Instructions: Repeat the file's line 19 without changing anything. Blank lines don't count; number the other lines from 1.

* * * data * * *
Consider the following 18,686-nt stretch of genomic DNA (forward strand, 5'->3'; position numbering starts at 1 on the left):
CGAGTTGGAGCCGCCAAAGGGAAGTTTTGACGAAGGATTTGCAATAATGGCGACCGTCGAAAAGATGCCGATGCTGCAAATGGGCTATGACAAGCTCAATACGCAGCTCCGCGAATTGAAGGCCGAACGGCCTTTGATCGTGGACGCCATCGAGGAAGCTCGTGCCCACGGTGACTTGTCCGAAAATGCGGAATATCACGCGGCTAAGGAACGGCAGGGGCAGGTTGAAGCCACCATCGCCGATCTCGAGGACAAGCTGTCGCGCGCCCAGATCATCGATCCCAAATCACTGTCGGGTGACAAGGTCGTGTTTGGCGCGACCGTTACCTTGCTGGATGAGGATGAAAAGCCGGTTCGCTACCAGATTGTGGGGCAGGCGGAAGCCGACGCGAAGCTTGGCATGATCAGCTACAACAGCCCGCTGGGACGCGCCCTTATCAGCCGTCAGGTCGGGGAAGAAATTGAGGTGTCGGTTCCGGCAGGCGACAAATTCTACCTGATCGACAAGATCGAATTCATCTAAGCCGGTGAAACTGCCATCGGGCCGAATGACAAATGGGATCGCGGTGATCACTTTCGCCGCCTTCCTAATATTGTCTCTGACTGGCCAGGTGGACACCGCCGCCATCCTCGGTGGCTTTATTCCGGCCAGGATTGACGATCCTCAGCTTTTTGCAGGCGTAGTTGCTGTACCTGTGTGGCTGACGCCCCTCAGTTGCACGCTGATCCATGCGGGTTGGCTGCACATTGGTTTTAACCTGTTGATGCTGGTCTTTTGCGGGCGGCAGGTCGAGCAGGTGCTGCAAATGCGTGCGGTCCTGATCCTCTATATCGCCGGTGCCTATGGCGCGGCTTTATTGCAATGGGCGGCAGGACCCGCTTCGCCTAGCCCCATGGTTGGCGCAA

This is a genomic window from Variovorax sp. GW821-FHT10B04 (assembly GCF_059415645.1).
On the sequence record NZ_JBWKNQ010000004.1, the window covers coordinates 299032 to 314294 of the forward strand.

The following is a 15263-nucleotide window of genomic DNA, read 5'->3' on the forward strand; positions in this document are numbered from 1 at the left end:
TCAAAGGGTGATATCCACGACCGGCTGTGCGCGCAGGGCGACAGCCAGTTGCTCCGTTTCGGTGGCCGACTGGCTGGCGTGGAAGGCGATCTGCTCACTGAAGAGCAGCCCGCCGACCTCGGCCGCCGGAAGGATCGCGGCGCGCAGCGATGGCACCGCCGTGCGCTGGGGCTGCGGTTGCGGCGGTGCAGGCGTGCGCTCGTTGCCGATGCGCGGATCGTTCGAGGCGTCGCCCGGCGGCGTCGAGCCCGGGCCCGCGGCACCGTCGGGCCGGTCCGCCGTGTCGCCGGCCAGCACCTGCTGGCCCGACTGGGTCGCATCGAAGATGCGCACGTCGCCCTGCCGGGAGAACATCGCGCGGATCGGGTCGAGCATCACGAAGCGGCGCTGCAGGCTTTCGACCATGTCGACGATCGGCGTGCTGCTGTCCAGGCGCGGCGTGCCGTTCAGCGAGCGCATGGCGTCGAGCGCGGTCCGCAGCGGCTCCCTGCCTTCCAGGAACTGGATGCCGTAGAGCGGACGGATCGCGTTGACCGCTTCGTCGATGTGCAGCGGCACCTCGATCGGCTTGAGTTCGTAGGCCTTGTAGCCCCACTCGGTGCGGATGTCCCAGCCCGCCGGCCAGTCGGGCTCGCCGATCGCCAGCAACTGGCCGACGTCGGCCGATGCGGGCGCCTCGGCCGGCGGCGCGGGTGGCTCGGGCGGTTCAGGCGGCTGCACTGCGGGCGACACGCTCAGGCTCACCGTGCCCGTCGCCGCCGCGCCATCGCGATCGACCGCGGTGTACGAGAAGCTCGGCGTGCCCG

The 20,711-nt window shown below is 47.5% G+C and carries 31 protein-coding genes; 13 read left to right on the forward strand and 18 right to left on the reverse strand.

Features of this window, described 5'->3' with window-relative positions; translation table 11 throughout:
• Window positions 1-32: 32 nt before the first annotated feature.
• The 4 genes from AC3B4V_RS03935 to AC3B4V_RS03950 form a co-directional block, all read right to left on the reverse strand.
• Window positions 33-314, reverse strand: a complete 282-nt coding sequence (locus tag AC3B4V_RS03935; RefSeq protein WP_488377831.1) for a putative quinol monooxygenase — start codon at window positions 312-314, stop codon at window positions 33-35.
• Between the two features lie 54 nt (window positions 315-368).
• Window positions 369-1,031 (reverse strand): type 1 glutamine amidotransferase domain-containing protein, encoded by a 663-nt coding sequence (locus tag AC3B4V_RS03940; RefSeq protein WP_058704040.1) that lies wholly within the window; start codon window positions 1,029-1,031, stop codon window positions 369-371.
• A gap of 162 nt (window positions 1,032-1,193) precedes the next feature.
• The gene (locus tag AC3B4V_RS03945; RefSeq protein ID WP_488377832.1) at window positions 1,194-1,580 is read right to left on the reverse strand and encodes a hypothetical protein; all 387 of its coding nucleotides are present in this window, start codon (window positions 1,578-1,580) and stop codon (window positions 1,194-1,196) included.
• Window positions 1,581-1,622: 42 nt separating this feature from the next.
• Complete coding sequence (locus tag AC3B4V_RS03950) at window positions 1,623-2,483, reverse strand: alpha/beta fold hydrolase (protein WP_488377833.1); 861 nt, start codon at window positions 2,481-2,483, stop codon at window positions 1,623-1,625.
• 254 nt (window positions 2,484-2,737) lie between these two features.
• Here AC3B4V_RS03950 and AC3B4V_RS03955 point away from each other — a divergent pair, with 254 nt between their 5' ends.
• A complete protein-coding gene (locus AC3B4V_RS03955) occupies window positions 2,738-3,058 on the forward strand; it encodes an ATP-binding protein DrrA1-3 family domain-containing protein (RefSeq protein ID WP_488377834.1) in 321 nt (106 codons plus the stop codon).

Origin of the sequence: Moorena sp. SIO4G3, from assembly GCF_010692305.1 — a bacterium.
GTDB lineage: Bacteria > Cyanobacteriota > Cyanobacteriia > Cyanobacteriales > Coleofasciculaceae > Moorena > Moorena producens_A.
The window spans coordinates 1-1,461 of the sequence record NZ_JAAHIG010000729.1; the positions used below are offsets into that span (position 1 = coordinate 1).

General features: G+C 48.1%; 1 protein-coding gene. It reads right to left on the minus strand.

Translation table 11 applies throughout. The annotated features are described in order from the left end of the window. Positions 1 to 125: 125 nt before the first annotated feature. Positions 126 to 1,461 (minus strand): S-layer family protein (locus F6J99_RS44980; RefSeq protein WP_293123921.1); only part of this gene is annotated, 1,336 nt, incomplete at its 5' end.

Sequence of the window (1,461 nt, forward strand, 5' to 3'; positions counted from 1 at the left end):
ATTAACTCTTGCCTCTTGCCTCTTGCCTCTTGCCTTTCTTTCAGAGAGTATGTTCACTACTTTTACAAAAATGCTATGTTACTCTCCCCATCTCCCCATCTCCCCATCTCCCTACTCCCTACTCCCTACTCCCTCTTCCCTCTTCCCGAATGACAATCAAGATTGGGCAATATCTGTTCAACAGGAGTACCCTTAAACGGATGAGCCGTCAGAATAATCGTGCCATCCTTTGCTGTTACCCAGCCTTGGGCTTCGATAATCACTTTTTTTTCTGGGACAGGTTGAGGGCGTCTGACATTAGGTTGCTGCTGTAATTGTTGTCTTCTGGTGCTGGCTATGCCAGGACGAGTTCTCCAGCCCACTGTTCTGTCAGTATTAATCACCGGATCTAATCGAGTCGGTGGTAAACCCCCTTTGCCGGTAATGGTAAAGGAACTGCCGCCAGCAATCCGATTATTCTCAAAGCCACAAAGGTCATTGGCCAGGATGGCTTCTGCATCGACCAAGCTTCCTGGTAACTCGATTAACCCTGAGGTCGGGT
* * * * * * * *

• Here AC3B4V_RS03950 and AC3B4V_RS03955 point away from each other — a divergent pair, with 254 nt between their 5' ends.